Long ago when machines were not as sophisticated as modern ones, many turned to overclocking in order to boost performance.
The AMD Athlon X2 4200+ was not very successful at overclocking. The front side bus could be increased slightly which improved memory bandwidth more than anything.
The AMD Phenom II X4 965 Black Edition was more successful. The default speed of 3.4 GHz was easily moved to 3.9 GHz and the machine was still stable.
Graphics cards started offering a boost feature over and above the standard operating performance. This feature allowed cards to automatically increase performance at the expense of increased power consumption.
The AMD Ryzen processors in use also have a boost feature. The R5 3600 runs at 3.6 GHz for a 65W power envelope. The boost however can reach 4.2 Ghz which does increase the power required.
The boost feature with graphics cards and processors eliminates the need for overclocking.
The AMD Radeon software has a feature for increasing the available power which I recommend. A custom fan profile is not a bad idea either to keep the cards cool I crank fans to 100% at temperatures above 75°C.
While the boost feature appeals to the gaming community the power savings when the player is slumped over the keyboard are equally impressive.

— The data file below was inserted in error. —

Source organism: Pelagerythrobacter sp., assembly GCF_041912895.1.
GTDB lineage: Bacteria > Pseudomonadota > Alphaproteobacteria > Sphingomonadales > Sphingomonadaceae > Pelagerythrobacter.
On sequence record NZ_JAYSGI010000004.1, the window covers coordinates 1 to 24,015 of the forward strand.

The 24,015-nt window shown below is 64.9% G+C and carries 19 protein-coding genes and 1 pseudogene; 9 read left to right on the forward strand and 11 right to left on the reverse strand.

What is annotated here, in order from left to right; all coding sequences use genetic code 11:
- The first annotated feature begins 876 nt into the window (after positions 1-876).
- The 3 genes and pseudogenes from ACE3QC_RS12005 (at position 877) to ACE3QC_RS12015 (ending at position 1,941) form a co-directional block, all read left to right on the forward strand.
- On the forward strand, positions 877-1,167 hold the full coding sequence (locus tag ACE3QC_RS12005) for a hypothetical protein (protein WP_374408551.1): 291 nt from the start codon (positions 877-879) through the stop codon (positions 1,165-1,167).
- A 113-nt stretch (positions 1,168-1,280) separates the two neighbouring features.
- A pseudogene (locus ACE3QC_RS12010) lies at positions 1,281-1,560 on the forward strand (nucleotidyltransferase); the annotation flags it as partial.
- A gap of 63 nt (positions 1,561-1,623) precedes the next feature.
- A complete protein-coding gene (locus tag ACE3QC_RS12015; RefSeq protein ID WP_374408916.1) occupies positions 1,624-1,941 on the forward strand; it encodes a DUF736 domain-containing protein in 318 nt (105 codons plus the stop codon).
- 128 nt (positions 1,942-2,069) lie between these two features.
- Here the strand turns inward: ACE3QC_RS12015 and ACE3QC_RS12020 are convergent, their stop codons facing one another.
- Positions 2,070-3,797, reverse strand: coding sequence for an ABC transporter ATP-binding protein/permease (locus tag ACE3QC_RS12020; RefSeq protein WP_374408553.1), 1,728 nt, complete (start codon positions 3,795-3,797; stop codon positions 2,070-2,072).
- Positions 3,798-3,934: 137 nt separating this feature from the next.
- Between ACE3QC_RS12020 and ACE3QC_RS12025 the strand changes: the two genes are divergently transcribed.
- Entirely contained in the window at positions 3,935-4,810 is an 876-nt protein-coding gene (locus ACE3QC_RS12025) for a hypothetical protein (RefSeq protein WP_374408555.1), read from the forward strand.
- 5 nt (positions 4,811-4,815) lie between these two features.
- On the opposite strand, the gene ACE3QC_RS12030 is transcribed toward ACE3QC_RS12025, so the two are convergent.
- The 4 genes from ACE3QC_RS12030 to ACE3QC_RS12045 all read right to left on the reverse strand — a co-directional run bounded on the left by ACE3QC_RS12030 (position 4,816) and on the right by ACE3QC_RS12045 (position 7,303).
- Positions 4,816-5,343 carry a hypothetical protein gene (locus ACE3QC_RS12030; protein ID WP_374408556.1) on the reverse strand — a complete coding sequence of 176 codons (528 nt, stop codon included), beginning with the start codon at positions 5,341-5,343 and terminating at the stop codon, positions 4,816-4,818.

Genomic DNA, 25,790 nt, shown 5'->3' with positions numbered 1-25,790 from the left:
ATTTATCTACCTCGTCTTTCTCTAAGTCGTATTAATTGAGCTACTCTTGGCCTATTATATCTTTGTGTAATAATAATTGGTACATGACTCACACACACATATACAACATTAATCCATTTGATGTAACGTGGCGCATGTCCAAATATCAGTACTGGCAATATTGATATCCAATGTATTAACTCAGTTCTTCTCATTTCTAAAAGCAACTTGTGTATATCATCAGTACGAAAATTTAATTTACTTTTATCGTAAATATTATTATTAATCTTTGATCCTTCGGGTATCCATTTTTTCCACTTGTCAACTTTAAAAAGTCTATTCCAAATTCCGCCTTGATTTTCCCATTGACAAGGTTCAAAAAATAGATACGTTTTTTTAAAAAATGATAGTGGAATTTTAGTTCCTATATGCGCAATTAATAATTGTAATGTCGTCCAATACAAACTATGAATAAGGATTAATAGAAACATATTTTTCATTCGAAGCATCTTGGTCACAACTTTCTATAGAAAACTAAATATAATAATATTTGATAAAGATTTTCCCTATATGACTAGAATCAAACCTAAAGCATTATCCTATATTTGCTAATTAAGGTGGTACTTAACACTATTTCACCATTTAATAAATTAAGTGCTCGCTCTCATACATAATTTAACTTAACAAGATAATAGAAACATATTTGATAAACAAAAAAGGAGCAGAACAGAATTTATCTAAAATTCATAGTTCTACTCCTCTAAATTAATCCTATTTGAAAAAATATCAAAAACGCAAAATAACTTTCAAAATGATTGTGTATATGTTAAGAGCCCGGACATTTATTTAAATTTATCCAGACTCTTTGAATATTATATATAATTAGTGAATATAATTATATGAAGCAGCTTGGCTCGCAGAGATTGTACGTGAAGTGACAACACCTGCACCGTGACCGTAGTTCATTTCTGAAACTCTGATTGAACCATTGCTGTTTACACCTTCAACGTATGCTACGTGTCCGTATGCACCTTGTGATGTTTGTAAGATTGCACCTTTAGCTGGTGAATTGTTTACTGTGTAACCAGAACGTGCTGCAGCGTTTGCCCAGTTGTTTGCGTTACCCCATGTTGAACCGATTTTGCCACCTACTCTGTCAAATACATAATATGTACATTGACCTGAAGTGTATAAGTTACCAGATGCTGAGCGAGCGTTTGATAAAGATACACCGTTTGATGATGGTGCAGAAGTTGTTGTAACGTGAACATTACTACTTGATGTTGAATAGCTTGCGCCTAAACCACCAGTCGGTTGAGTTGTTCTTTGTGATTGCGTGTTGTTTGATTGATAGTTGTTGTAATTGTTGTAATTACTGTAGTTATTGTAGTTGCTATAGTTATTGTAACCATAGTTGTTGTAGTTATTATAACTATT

The Corsair AXi and HXi series power supplies are 80 plus platinum. The new AX850 and AX1000 offer 80 plus titanium. The relatively expensive HX1000i is so efficient that it is a tough act to follow. The 80 plus gold RM750x is a solid affordable choice for the gaming enthusiast.
The power waste with older less efficient power supplies can cost a fortune more for a given hardware configuration. A more efficient power supply therefore saves money which justifies the upgrade.
With the Windows 10 power saver plan, the R5 3600 is pretty much running at 2.2 GHz all the time. Even more is core parking which switches off some of the unneeded processor cores which saves even more power. At idle the R5 3600 uses less than 10W of power even with Windows active.